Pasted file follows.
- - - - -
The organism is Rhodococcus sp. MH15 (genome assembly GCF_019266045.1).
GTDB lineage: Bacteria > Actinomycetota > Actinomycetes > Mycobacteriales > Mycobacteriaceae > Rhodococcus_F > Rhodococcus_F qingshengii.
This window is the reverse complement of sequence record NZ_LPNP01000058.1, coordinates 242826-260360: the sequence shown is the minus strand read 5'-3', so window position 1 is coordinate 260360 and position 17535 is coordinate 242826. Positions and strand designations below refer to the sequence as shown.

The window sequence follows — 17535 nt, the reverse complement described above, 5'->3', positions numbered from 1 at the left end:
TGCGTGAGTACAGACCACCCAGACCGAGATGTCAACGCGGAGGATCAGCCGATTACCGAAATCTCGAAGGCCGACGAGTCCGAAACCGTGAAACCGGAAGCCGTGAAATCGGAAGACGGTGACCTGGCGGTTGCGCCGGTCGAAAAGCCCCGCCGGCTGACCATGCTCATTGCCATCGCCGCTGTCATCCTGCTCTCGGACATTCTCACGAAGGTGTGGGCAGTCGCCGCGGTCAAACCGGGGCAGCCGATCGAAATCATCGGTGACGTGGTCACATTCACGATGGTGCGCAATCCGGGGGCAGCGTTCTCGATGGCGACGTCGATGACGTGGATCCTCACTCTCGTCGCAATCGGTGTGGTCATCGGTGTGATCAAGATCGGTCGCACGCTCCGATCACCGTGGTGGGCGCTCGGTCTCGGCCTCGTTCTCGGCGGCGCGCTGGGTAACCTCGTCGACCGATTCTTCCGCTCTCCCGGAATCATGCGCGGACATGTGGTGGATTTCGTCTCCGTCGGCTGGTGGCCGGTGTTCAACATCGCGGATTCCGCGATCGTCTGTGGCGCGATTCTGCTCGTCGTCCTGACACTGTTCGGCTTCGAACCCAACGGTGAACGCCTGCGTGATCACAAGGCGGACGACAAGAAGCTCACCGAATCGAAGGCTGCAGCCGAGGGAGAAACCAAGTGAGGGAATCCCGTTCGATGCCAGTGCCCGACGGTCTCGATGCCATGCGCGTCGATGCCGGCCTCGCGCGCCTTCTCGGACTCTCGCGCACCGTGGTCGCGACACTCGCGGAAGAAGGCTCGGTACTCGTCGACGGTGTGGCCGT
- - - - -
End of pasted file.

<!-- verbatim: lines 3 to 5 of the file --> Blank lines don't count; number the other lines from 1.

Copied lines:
This window is the reverse complement of sequence record NZ_LPNP01000058.1, coordinates 242826-260360: the sequence shown is the minus strand read 5'-3', so window position 1 is coordinate 260360 and position 17535 is coordinate 242826. Positions and strand designations below refer to the sequence as shown.

The window sequence follows — 17535 nt, the reverse complement described above, 5'->3', positions numbered from 1 at the left end:
TGCGTGAGTACAGACCACCCAGACCGAGATGTCAACGCGGAGGATCAGCCGATTACCGAAATCTCGAAGGCCGACGAGTCCGAAACCGTGAAACCGGAAGCCGTGAAATCGGAAGACGGTGACCTGGCGGTTGCGCCGGTCGAAAAGCCCCGCCGGCTGACCATGCTCATTGCCATCGCCGCTGTCATCCTGCTCTCGGACATTCTCACGAAGGTGTGGGCAGTCGCCGCGGTCAAACCGGGGCAGCCGATCGAAATCATCGGTGACGTGGTCACATTCACGATGGTGCGCAATCCGGGGGCAGCGTTCTCGATGGCGACGTCGATGACGTGGATCCTCACTCTCGTCGCAATCGGTGTGGTCATCGGTGTGATCAAGATCGGTCGCACGCTCCGATCACCGTGGTGGGCGCTCGGTCTCGGCCTCGTTCTCGGCGGCGCGCTGGGTAACCTCGTCGACCGATTCTTCCGCTCTCCCGGAATCATGCGCGGACATGTGGTGGATTTCGTCTCCGTCGGCTGGTGGCCGGTGTTCAACATCGCGGATTCCGCGATCGTCTGTGGCGCGATTCTGCTCGTCGTCCTGACACTGTTCGGCTTCGAACCCAACGGTGAACGCCTGCGTGATCACAAGGCGGACGACAAGAAGCTCACCGAATCGAAGGCTGCAGCCGAGGGAGAAACCAAGTGAGGGAATCCCGTTCGATGCCAGTGCCCGACGGTCTCGATGCCATGCGCGTCGATGCCGGCCTCGCGCGCCTTCTCGGACTCTCGCGCACCGTGGTCGCGACACTCGCGGAAGAAGGCTCGGTACTCGTCGACGGTGTGGCCGT